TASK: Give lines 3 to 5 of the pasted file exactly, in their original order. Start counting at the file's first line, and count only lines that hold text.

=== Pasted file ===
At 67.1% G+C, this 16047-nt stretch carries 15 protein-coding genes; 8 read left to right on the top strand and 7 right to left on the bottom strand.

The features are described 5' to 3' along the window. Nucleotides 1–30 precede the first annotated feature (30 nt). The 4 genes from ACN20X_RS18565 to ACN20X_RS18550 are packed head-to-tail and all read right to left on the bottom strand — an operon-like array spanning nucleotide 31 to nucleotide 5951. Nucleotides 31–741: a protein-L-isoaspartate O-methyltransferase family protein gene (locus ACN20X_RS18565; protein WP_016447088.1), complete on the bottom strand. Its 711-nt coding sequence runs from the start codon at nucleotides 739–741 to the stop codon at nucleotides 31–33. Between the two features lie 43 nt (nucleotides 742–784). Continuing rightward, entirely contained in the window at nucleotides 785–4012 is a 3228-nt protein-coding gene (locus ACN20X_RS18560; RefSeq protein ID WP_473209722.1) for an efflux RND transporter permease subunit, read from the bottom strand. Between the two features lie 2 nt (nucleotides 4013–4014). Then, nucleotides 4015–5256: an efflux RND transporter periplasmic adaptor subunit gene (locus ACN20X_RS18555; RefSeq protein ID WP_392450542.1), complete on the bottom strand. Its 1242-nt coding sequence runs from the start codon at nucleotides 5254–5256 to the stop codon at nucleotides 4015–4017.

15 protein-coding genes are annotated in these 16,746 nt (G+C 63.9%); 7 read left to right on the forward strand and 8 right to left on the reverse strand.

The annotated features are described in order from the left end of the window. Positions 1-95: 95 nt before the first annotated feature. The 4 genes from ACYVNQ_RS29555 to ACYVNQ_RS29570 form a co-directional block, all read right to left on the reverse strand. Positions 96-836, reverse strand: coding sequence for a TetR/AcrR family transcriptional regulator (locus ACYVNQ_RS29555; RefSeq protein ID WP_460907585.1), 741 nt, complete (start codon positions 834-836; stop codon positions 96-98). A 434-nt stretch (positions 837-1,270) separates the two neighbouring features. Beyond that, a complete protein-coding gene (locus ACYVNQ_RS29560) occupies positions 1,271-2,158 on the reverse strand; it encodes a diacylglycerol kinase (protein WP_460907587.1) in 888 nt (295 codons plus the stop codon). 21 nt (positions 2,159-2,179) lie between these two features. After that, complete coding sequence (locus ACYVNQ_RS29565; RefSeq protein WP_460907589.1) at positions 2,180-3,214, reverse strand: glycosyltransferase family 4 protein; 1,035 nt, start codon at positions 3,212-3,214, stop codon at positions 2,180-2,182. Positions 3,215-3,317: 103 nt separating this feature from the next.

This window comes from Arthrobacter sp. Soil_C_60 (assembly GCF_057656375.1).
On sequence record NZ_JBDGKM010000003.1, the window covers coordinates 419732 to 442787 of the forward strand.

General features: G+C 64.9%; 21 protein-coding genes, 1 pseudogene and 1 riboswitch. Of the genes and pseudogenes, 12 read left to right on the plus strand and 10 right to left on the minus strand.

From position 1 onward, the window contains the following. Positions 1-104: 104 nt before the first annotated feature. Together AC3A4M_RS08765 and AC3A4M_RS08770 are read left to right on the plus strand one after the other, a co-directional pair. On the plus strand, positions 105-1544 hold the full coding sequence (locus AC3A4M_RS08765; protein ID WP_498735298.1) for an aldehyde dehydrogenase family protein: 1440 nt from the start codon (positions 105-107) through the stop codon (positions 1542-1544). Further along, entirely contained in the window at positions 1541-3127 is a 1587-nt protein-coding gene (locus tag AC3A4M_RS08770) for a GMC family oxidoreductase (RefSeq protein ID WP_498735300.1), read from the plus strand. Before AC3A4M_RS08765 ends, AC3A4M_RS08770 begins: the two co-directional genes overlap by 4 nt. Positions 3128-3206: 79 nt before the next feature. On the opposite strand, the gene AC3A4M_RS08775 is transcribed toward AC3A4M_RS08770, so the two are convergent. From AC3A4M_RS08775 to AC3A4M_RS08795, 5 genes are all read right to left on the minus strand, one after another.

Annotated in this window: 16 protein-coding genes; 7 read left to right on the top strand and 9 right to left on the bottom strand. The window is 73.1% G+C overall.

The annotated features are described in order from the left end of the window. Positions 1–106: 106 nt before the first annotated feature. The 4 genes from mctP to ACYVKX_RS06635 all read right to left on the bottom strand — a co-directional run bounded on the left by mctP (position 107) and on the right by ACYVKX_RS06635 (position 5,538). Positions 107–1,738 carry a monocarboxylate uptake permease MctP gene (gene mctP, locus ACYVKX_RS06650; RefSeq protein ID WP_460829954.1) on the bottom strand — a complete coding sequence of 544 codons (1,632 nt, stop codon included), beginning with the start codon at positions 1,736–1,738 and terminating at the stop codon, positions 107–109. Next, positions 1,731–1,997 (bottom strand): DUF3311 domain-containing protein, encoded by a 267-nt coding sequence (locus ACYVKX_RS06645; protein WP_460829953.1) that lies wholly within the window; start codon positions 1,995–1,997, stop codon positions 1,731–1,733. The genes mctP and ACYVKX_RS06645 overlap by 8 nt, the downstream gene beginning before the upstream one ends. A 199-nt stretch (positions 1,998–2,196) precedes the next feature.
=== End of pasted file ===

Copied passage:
15 protein-coding genes are annotated in these 16,746 nt (G+C 63.9%); 7 read left to right on the forward strand and 8 right to left on the reverse strand.

The annotated features are described in order from the left end of the window. Positions 1-95: 95 nt before the first annotated feature. The 4 genes from ACYVNQ_RS29555 to ACYVNQ_RS29570 form a co-directional block, all read right to left on the reverse strand. Positions 96-836, reverse strand: coding sequence for a TetR/AcrR family transcriptional regulator (locus ACYVNQ_RS29555; RefSeq protein ID WP_460907585.1), 741 nt, complete (start codon positions 834-836; stop codon positions 96-98). A 434-nt stretch (positions 837-1,270) separates the two neighbouring features. Beyond that, a complete protein-coding gene (locus ACYVNQ_RS29560) occupies positions 1,271-2,158 on the reverse strand; it encodes a diacylglycerol kinase (protein WP_460907587.1) in 888 nt (295 codons plus the stop codon). 21 nt (positions 2,159-2,179) lie between these two features. After that, complete coding sequence (locus ACYVNQ_RS29565; RefSeq protein WP_460907589.1) at positions 2,180-3,214, reverse strand: glycosyltransferase family 4 protein; 1,035 nt, start codon at positions 3,212-3,214, stop codon at positions 2,180-2,182. Positions 3,215-3,317: 103 nt separating this feature from the next.

This window comes from Arthrobacter sp. Soil_C_60 (assembly GCF_057656375.1).